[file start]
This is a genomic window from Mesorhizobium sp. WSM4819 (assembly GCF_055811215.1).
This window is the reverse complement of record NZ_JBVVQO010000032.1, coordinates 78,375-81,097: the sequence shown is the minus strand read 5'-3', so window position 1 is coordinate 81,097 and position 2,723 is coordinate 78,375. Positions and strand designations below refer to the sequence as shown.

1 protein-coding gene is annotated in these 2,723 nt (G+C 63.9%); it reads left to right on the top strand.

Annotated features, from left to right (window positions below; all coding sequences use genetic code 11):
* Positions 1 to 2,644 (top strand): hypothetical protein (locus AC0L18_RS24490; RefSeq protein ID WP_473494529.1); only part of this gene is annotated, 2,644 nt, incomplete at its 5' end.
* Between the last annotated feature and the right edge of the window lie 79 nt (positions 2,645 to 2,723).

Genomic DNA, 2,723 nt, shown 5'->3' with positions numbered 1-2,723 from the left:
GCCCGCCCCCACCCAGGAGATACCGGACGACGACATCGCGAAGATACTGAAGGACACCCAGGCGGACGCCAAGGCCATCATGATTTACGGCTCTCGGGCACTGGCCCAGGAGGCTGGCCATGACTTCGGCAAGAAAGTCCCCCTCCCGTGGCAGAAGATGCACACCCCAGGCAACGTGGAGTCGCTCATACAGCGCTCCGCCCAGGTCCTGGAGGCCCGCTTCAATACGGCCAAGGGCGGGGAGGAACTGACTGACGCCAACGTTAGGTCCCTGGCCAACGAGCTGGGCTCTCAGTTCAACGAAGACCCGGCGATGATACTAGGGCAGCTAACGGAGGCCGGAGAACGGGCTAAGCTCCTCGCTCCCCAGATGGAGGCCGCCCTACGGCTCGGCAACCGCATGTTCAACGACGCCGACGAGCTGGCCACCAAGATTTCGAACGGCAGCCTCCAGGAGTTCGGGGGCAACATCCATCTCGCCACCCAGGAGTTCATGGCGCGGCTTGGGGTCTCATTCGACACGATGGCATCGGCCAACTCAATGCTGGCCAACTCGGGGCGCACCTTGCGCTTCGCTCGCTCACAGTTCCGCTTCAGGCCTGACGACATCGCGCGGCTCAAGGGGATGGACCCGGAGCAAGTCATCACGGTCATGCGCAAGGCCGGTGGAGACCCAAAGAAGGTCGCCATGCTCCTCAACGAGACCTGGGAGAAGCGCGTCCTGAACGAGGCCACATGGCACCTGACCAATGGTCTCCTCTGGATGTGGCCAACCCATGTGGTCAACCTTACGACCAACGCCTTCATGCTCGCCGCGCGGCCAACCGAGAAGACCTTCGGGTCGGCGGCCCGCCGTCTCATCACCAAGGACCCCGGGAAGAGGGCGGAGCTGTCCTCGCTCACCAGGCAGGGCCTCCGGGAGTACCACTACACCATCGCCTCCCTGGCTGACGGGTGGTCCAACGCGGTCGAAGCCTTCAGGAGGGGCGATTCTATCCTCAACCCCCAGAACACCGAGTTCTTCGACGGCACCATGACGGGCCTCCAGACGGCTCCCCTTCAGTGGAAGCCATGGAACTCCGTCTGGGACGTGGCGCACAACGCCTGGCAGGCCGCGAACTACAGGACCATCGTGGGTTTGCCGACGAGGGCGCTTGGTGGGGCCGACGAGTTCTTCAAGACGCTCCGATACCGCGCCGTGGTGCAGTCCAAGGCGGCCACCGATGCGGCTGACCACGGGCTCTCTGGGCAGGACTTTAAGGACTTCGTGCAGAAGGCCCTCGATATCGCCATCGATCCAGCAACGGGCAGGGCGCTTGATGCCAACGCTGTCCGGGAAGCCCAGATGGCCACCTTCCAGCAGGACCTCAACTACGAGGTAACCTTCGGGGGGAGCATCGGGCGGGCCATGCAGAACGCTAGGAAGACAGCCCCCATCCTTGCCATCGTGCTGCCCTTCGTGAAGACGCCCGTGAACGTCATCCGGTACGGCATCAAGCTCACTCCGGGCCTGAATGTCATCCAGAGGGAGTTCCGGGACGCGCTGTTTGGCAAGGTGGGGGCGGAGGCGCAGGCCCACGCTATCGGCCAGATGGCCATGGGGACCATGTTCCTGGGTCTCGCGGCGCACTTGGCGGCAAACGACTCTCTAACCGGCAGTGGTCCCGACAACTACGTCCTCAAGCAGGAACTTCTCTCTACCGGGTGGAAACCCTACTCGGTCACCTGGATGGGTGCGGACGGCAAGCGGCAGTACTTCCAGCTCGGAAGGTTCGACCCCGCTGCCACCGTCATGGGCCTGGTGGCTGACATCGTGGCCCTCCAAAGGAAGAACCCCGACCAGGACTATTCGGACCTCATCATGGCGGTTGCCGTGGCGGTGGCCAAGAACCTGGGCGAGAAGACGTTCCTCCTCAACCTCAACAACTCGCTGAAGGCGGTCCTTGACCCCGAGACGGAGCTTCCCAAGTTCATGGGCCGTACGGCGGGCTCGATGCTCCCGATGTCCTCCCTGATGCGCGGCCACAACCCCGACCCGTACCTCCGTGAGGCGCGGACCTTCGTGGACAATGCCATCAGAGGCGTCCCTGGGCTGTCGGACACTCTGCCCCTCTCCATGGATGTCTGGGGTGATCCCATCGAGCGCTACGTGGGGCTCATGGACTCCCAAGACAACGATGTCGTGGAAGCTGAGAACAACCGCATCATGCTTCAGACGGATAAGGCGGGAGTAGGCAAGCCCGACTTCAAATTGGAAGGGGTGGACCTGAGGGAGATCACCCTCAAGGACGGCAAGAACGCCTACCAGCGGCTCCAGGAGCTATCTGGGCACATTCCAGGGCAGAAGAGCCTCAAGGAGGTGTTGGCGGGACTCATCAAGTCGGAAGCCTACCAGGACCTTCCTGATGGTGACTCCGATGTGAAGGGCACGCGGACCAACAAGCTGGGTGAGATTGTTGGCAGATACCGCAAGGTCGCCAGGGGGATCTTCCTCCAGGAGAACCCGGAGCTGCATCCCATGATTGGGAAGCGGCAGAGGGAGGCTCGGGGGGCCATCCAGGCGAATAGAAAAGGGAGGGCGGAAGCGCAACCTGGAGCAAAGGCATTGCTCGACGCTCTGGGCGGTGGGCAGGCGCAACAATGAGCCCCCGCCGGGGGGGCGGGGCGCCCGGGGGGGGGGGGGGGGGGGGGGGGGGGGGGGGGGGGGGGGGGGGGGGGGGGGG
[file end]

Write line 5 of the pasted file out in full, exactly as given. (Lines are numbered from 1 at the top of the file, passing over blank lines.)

* Positions 1 to 2,644 (top strand): hypothetical protein (locus AC0L18_RS24490; RefSeq protein ID WP_473494529.1); only part of this gene is annotated, 2,644 nt, incomplete at its 5' end.